CONCORD — Five or six years ago, as Imagine Dragons were first entering the ring as challengers to be one of the biggest rock bands in the U.S., one of the few things that would have put them over the top was a strong visual signature for frontman Dan Reynolds. As the only non-instrument-playing member of the Las Vegas rock band, Reynolds’ still had plenty of charisma, but nothing to do with his body other than banging away on an ever-growing collection of bass drums. By the final stop through the Bay Area supporting Night Visions, Imagine Dragons toured with taiko drums, and Reynolds performed aerial acrobatics while suspended from the roof a-la Pink and, yup, banging on a drum.
These days, luckily, the prevalence of Reynolds’ tom drums is greatly decreased, because on the band’s tour in support of third album, Evolve, he’s found something new to do: throw his body across the stage as energetically as possible. The frontman was a force of constant movement at the band’s show at the Concord Pavilion, the second time the Evolve Tour has passed through the Bay Area in the past year.
Let’s talk about that body, too. It was the most easily distinguishable thing on stage. While guitarist Wayne Sermon, bassist Ben McKee and drummer Daniel Platzman each held their own—demonstrating that the strength of Imagine Dragons is still its cohesiveness—it was Reynolds’ lack of a shirt, revealing abs upon abs (and pectorals, and biceps and triceps, etc.) that stood out.
It stood out above the pyrotechnics, the full-stage LED screens, the multiple rounds of confetti and the steam cannons. Luckily, it didn’t overshadow the songs.
Imagine Dragons kicked off with two of their biggest hits from Night Visions, “Radioactive” and “It’s Time.” The band was lifted to the top deck of a multi-deck stage (impressive for an amphitheater tour) before making their way down on ramps to each side of the raised stage. While McKee wore a pink suit, Reynolds was clad in sneakers and athletic shorts, which was appropriate given how much running and jumping he would perform throughout.
“It’s Time” was preceded by a Coldplay-esque intro, with Sermon sliding over a few reverbed notes on his guitar. Reynolds encouraged the crowd to sing along and then let fans handle the first part of the song, backed only by the guitar intonations and Platzman’s drumming.
The band would go on to perform the majority of Evolve, beginning with “Whatever It Takes.” The song got a considerably bigger reaction than the older hits, while Reynolds performed some high leg lifts, and then slowed it down to halftime for the bluesy “Yesterday.” New single “Natural” came next and considerably raised the stakes, with Reynolds posturing and flexing every available muscle while singing about being a natural. The song had the machismo of Lego Batman and the body-positive affirmation of “I’m Too Sexy.”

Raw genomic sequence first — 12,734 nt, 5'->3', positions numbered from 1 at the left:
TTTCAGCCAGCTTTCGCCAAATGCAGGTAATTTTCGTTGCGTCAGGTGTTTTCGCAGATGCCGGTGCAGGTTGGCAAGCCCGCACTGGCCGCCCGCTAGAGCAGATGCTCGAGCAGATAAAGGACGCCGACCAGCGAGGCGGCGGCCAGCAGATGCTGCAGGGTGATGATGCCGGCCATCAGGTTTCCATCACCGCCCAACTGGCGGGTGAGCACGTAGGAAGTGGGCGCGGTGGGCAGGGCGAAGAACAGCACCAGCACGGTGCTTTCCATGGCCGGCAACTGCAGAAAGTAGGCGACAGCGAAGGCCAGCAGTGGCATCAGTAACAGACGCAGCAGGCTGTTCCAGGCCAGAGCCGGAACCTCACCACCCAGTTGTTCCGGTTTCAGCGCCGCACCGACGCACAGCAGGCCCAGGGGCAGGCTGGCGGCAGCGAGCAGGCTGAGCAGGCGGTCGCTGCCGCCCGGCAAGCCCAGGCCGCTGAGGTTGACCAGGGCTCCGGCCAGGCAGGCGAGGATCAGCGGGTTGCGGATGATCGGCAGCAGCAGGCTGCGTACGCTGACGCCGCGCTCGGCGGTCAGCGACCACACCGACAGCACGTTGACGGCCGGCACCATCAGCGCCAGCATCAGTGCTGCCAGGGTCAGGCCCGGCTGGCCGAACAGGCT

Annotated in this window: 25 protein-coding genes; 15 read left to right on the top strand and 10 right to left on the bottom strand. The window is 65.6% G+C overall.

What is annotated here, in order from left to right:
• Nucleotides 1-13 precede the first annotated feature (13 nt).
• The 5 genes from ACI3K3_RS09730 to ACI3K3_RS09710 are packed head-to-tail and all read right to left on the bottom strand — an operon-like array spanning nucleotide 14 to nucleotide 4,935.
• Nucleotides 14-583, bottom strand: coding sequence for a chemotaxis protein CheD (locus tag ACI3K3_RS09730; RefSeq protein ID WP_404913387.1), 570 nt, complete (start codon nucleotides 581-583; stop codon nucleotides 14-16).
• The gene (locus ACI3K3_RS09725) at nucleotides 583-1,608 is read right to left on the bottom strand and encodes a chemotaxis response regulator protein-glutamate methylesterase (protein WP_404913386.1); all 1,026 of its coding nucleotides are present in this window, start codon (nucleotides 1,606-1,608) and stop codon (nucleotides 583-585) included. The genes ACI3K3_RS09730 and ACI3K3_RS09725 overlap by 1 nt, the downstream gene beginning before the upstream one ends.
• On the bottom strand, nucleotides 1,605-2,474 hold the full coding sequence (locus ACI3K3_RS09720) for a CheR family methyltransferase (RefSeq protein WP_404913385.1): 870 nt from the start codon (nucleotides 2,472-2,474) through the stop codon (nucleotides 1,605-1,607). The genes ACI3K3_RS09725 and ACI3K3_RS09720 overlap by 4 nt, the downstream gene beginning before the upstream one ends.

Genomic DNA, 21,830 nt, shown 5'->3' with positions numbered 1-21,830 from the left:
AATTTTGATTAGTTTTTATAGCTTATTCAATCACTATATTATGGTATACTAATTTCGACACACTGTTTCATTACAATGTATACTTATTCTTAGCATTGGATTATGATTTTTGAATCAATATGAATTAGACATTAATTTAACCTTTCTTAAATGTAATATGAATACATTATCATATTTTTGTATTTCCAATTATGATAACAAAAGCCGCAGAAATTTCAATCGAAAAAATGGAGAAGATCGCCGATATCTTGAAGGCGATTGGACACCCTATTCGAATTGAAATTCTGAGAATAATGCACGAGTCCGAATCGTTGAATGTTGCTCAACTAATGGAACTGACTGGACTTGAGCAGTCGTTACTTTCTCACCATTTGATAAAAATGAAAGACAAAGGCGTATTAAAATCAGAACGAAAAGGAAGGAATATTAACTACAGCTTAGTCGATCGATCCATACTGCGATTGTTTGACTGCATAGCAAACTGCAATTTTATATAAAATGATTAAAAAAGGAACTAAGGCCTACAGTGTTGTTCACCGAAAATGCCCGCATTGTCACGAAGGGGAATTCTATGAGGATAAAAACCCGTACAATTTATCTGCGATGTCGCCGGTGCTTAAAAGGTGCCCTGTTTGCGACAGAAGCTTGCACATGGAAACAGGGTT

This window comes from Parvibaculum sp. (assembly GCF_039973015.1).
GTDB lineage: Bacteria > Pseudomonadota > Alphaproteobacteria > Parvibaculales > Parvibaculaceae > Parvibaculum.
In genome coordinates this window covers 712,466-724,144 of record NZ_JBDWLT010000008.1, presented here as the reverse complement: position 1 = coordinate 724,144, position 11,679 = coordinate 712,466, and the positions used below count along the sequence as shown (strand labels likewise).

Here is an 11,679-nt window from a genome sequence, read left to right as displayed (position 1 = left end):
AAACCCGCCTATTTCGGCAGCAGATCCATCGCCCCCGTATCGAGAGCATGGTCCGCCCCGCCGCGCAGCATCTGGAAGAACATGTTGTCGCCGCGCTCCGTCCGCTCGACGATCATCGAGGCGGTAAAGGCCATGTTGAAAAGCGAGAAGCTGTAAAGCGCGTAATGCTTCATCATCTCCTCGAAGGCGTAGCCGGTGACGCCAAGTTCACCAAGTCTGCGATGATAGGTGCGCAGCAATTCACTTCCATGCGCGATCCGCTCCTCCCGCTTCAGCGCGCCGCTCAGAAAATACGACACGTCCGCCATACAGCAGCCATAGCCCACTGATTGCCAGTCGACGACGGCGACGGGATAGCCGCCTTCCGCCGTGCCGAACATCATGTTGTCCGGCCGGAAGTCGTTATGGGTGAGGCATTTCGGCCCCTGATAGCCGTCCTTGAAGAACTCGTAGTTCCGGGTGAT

New cut “Walking the Wire” was another energy boost, while the following “Next to Me” was a surprisingly touching ballad. Next came four songs that we’ll call the “I’m really sorry, baby” segment. “Shots” told the story of Reynolds apologizing for hurting someone close to him. A cover of the Police’s stalker anthem “Every Breath You Take” came next, followed by “I’ll Make It Up to You” and “Start Over.” That’s four songs of apology and promises, right there. Luckily, the potential awkwardness was overshadowed by the catchiness of each song. “Start Over,” especially, had a really fun Toto vibe.
Another new song, “Mouth of the River,” was a later highlight: inspirational in a U2 sort of way. Imagine Dragons then made their way to a smaller platform at the back of the general admission floor and performed a short stripped-back set. They saved Night Visions hits “Demons” and “On Top of the World,” as well as Evolve cuts “Believer” and “Thunder,” for the encore.
America’s Got Talent winner Grace VanderWaal performed a short opening set of songs from her debut album, including “Burned,” “Florets” and “I Don’t Know My Name.” Although she was backed by a band, VanderWaal was at her best when her smoky voice and ukulele weren’t crowded out by the other instruments, such as on “Gossip Girl.” She described “Escape My Mind” as her favorite song from her record.
VanderWaal also covered Tyler, The Creator’s “See You Again,” and played her new single, “Clearly,” which is a reworking of Johnny Nash’s 1972 classic “I Can See Clearly Now.”